Police sergeant fired after video shows him slamming, deploying stun gun on woman

A white Atlanta police sergeant was fired after a cellphone video surfaced showing him allegedly yanking a black woman from her car, slamming her to the ground, punching her in the face and deploying a stun gun on her during an arrest this month in front of her 4-year-old daughter.

All charges against the woman, Maggie Thomas, were dropped after the video surfaced earlier this month. The woman and her attorney had both called for Sgt. James Hines to be fired.

In a statement released to ABC News on Wednesday, Atlanta police officials said they were made aware of the incident on May 10, and launched an investigation that led to the sergeant's dismissal and a recommendation from police to prosecutors to drop the charges against the woman.

"Accordingly, the Chief of Police directed the Office of Professional Standards to immediately begin investigating the circumstances surrounding this incident," the police statement reads. "Following its investigation, the Office of Professional Standards determined that the force used during the arrest was unnecessary and inconsistent with Atlanta Police Department training. Subsequently, Sergeant Hines was dismissed from employment on May 17, 2019."

Thomas said the episode unfolded on May 1 when Hines approached her car as she and her child sat inside and began questioning her. The incident, according to her attorney, quickly escalated into police brutality.

"A recommendation has been made to the City Solicitor that consideration be given to the dismissal of the charge against Ms. Thomas," the police department's statement reads.

Thomas' attorney, Gerald Griggs of Atlanta, told ABC News that Thomas was arrested on a traffic warrant that he said was issued in error and disorderly conduct.

In an incident report released by police, Hines wrote: "I asked Ms. Thomas if the car was hers and she said it was. I then told her that the car had no insurance and to make sure that she did not drive it."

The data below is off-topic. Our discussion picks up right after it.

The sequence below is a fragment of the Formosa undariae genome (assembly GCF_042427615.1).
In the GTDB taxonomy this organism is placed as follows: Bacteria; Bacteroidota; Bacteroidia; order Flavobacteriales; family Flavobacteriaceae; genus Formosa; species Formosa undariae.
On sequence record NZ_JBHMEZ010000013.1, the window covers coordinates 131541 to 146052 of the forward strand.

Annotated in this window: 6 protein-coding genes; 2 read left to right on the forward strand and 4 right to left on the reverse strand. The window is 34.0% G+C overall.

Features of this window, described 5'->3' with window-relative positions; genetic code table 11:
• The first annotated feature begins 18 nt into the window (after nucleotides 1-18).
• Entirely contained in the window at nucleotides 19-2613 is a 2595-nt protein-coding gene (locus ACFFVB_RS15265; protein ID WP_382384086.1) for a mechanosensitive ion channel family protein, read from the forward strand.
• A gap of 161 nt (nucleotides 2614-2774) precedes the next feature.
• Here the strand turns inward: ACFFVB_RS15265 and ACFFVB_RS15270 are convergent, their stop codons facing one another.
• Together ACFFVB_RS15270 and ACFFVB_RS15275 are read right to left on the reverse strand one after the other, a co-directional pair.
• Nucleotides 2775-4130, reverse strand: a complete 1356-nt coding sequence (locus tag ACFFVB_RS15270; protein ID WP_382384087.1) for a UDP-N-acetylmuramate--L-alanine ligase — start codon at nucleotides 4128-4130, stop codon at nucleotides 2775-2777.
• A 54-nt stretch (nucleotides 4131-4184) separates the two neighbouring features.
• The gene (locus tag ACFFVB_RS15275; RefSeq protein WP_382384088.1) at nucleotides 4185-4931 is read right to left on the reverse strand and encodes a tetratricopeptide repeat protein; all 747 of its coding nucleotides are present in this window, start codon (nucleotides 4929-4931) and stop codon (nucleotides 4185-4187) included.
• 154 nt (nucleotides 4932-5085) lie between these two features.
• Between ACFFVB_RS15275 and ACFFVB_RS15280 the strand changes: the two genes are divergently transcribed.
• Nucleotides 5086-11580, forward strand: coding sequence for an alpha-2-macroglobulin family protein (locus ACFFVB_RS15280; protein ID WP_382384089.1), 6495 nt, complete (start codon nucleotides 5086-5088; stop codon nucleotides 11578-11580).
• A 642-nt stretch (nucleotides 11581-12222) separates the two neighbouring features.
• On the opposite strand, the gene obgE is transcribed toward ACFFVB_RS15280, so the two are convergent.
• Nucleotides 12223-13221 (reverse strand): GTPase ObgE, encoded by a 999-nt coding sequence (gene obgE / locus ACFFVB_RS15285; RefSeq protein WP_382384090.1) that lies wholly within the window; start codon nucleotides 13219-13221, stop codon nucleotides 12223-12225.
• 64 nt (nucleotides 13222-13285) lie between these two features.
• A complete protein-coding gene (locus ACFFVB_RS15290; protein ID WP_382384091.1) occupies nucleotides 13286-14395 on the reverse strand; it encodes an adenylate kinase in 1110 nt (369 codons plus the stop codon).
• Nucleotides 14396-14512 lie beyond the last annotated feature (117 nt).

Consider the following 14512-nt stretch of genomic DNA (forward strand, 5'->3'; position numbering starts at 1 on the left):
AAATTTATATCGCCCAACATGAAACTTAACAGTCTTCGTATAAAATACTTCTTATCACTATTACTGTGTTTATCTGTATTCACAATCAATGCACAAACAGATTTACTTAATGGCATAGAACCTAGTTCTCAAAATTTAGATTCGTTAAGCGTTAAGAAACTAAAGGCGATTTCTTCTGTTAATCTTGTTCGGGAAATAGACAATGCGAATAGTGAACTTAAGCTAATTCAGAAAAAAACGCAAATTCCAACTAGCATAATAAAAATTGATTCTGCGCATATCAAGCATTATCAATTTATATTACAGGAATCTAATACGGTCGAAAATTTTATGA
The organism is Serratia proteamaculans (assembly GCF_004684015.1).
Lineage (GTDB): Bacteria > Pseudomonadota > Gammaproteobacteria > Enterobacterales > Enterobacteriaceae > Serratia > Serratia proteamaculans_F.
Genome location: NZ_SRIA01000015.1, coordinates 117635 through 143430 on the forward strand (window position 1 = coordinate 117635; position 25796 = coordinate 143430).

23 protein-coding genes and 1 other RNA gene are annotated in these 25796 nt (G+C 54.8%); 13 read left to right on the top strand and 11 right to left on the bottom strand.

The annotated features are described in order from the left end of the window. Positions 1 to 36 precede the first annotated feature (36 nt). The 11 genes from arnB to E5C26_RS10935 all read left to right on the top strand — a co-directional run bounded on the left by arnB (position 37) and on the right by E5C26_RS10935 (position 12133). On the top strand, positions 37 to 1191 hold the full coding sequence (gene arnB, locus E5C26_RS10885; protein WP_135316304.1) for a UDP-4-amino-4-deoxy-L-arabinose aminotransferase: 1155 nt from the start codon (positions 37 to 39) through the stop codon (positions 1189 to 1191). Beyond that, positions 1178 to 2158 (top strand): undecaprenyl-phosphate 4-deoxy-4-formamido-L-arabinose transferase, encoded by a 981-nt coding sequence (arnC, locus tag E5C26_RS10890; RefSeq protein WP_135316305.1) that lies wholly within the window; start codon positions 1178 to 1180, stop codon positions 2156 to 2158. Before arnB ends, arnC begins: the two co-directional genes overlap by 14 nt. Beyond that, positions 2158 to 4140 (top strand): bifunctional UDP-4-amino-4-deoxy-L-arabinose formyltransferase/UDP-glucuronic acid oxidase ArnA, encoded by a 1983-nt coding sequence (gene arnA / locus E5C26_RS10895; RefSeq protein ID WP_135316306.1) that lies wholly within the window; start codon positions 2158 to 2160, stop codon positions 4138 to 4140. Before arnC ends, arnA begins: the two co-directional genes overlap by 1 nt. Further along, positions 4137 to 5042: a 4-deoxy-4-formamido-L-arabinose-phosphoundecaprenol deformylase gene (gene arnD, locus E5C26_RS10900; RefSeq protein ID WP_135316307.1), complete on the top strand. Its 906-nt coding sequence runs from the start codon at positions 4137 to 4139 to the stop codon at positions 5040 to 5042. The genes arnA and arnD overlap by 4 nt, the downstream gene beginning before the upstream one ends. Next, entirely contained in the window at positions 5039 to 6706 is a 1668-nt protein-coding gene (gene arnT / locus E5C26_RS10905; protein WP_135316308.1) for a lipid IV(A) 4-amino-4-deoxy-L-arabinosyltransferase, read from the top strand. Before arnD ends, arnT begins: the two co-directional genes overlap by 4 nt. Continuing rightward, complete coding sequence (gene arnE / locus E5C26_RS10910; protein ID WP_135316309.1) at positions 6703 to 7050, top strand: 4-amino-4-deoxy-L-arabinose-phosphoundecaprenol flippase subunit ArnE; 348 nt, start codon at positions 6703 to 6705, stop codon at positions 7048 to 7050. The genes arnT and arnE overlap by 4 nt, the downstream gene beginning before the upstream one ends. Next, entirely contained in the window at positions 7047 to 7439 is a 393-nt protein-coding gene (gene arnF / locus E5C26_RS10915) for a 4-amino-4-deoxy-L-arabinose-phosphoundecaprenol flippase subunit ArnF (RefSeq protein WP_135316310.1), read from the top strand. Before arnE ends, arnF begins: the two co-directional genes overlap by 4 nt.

Hines wrote that Thomas became "agitated" and told him, "There shouldn't be a white officer harassing her," and asked for the name of his supervisor.

He claimed that he gave Thomas the name of his supervisor and left the scene.

"As I got a block or so away I began to wonder why she became so agitated at my mere presence and ran her name," he wrote.

Hines wrote that a warrant came back on Thomas for failing to appear in court for a speeding ticket.

Hines, according to his report, went back to Thomas' car and demanded to see her driver's license and the incident quickly escalated.

He wrote that Thomas refused to cooperate and that when he attempted to take her into custody, a struggled ensued.

"I then took Ms. Thomas to the ground and she still refused to give me her right hand. I took out my Taser and drive-stunned her in the back," Hines wrote. "She then began to comply and I eventually was able to get both hands cuffed."

He wrote that as he was walking Thomas to her car, she began struggling with him again and "bent over and bit my right hand."

"I immediately punched her in the face and she fell to the ground," Hines wrote.

When reached by ABC News, Hines said, "I don't have any comment."

Griggs said Thomas never bit the officer's hands, and that the circumstances of the episode did not warrant such brutal force.

"She wasn't driving. She hadn't been driving and he made contact with her twice," Griggs said of the officer.

When the officer approached Thomas the second time and asked for her name, she told him, according to Griggs, "I just gave you my name when you ran everything the first time."

"She starts asking him what's the warrant for and then her baby, the 4-year-old, latches onto her and he Tasers her," Griggs said.

In a cellphone video Griggs shared with ABC News, the officer is seen slamming Thomas to the ground, and punching her in the face before he deploys a stun gun on her and places her in handcuffs.

Griggs said Thomas was punched in the left eye during the encounter.

"She still has headaches. You can still see the bruising," Griggs said. "She's getting counseling for the traumatic effects of this incident and her daughter is getting counseling as well."

ABC News' Steve Osunsami and Brandon Baur contributed to this report.
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